Certain provisions in the foregoing stand out as giving the keys to an answer. First, in return for the privilege of operating a motor vehicle upon the highways of the state, the nonresident motorist agrees to be amenable to substituted service. Second, as a condition of this agreement, the accident or injury which occurred must have been one in which the motor vehicle so operated was involved.
Here the implication is that the nonresident and the vehicle must have united in some transgression, theoretically speaking. The nature of the transgression is not expressed in the statute. However, as it has been construed, the statute implies that the injury sustained or the accident which occurred must have had some causal relation to traffic upon a highway or upon premises accessible to users of the highway. Ellis v. Georgia Marble Co., 191 Tenn. 229, 232 S.W.2d 45; Bertrand v. Wilds, Tenn. 1955, 281 S.W.2d 390.
Among the many definitions of traffic, that which is included in use of the highways is "the flow of pedestrians and vehicles along a street or highway." Webster's New Collegiate Dictionary. This definition suggests that when a vehicle is involved in an accident, it is either an active agency or is acted upon by another agency; that if it is the transgressor it is such because it acted negligently or was negligent in being so situated as to be acted upon by another agency, in each situation the action being in the nature of traffic.
That Tennessee case most closely analogous to this is Ellis v. Georgia Marble Co., 191 Tenn. 229, 232 S.W.2d 45, 49. There an employee of the consignee was injured while unloading marble from the truck of a nonresident hauler for a nonresident consignor. In holding that the nonresidents could not be brought under the jurisdiction of the Tennessee court under the nonresident motorist statute, the court said: "We are frankly unable to see how there could be any possible connection in the unloading of this marble in Memphis with the use of the highway. It is true that the defendants did travel over our highways in reaching their designation but the cause of the injuries received by the plaintiff was not caused by reason of the use of the highways but was by reason of the negligent and unskilled manner in which the marble was packed in Georgia."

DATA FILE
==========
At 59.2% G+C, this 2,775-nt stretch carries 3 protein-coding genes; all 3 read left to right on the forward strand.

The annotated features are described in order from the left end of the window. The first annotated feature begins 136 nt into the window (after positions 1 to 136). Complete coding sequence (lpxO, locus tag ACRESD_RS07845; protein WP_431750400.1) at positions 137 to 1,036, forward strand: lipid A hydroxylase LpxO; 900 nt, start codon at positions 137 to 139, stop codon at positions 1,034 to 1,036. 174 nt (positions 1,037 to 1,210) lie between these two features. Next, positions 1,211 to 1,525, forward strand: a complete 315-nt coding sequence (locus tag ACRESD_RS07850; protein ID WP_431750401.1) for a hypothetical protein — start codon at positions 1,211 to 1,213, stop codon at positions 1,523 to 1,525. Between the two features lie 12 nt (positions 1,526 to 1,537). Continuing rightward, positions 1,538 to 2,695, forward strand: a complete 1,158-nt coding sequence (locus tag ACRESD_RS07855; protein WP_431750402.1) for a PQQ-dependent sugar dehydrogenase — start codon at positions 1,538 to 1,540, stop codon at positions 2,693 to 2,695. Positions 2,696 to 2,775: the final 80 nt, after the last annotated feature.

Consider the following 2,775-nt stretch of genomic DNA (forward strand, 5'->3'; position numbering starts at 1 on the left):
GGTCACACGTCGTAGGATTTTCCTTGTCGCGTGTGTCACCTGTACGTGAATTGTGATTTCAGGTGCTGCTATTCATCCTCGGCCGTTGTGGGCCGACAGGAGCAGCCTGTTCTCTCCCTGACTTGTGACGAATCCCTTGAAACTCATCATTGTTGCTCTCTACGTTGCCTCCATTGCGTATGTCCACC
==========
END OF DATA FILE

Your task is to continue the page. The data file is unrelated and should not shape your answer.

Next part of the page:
There, also, the court observed as a fact that the marble was negligently packed. It, of course, was sent upon the highways of Tennessee in that negligent condition. In the case here, it is alleged that the flat-top was sent upon the highways of Tennessee in a defective condition. In neither case could it be said that the negligent condition which resulted in injury was created from use of the highways. Whether development of a defective condition from use of the highways would have changed the result was not reached by the court in the Ellis case. Nor is it reached here, the pre-existing negligent condition being analogous in the two cases.
Under the decisions of the Tennessee Supreme Court, as here construed, defendant's motion to quash the service of process must be sustained. It is not necessary to pass upon the effect of pendency of another suit in another district.
Let the necessary order be prepared.